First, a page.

Bak, Teng, and Wiesenfeld proposed a general model of self organized critical systems. The canonical example is a table onto which sand is continuously and slowly poured. As the sand piles up to its rest angle, sand slides, or avalanches, begin to occur. As sand is added at a steady rate, one considers the size distribution of the avalanches. Many small avalanches and few large avalanches occur. If one plots the logarithm of the number of avalanches at each size on the ordinate and the logarithm of the size of the avalanche on the abscissa one obtains a straight line sloping down to the right. Thus, the size distribution is a power-law, frequency as a function of size of avalanche.

Bak and coworkers argue that many phenomena are self-organized critical. Power-law distributions arise at phase transitions, but typically require tuning of parameters to achieve the phase transition. Here, no external tuning of parameters is required. The system self organizes to a critical, poised, state.

Bak and coworkers assemble evidence that earthquakes, forest fire models, the game of life, and other systems exhibit self-organized critical behavior.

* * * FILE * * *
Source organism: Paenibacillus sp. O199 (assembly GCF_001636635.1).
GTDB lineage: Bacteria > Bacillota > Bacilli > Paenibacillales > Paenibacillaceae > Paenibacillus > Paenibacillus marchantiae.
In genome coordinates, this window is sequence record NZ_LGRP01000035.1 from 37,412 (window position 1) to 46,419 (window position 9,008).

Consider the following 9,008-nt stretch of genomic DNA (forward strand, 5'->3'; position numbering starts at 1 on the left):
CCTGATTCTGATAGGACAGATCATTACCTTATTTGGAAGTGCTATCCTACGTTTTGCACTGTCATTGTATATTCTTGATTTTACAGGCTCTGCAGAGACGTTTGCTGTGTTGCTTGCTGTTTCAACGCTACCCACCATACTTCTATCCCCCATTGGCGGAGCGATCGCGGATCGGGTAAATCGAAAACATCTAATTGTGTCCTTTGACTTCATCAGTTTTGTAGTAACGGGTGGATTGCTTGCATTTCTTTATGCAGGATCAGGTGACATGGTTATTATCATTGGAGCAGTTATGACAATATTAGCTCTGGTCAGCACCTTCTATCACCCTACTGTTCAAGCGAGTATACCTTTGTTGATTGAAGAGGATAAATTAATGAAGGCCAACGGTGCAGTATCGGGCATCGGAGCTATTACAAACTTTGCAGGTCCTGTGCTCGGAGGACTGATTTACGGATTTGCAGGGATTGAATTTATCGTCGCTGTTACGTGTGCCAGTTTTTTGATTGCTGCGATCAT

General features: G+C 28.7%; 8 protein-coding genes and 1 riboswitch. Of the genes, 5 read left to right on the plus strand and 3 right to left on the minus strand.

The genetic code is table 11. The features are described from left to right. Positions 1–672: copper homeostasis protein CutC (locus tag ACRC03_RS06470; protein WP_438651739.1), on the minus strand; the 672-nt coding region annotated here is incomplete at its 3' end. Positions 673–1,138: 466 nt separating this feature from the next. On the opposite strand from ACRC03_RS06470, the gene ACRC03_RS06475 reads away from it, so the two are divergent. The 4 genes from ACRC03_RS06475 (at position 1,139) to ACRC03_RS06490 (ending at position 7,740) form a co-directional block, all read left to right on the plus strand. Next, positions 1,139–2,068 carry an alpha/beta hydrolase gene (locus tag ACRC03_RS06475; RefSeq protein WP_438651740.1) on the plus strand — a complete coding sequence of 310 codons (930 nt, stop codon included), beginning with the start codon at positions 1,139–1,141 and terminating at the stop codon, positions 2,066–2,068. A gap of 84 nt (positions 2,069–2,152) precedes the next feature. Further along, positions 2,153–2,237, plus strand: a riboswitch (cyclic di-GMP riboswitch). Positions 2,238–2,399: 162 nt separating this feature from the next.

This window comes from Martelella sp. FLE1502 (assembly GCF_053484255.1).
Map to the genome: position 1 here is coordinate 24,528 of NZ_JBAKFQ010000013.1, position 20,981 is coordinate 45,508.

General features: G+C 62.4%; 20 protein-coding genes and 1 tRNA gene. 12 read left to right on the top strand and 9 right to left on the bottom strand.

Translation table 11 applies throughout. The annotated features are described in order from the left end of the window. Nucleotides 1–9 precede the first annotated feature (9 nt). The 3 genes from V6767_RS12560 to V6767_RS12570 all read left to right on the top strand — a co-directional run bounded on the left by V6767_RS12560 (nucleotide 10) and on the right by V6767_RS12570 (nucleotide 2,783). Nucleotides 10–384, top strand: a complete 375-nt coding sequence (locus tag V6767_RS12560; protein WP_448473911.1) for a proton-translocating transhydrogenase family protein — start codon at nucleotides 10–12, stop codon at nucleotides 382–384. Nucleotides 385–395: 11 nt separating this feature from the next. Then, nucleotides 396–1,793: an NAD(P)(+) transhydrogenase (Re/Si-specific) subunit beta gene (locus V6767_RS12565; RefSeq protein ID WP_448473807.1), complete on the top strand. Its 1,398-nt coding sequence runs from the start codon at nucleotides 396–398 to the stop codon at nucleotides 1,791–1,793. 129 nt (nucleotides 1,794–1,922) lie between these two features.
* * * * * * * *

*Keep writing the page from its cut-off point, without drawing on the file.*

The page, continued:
i. Coevolution. The frog and the fly. Adaptive moves by the frog - sticky tongue - alter the fitness of the fly and DEFORM its landscape. Fly should develop slippery feet, sticky-stuff desolver, ...

As frog population climbs towards the peaks of the frog landscape, the fly landscape deforms, and vice versa. Coupled deforming landscapes.

Unlike a fixed fitness landscape with a potential function - fitness, hence with local peaks as point attractors, coevolutionary systems are general dynamical systems. Such systems may have point attractors - an Ordered Regime, or a Chaotic Regime.

ii. The two major regimes:

a. Evolutionary stable strategies - the ordered regime. Here, coevolving partners climb to local peaks that are MUTUALLY CONSISTENT. Each species, "player" is better off not moving as long as other "players" do not move. Analog of Nash Equilibrium in game theory, here with constraint on search distance from current position. ESS, Evolutionary Stable Strategies, adds condition of non-invadability by other variants.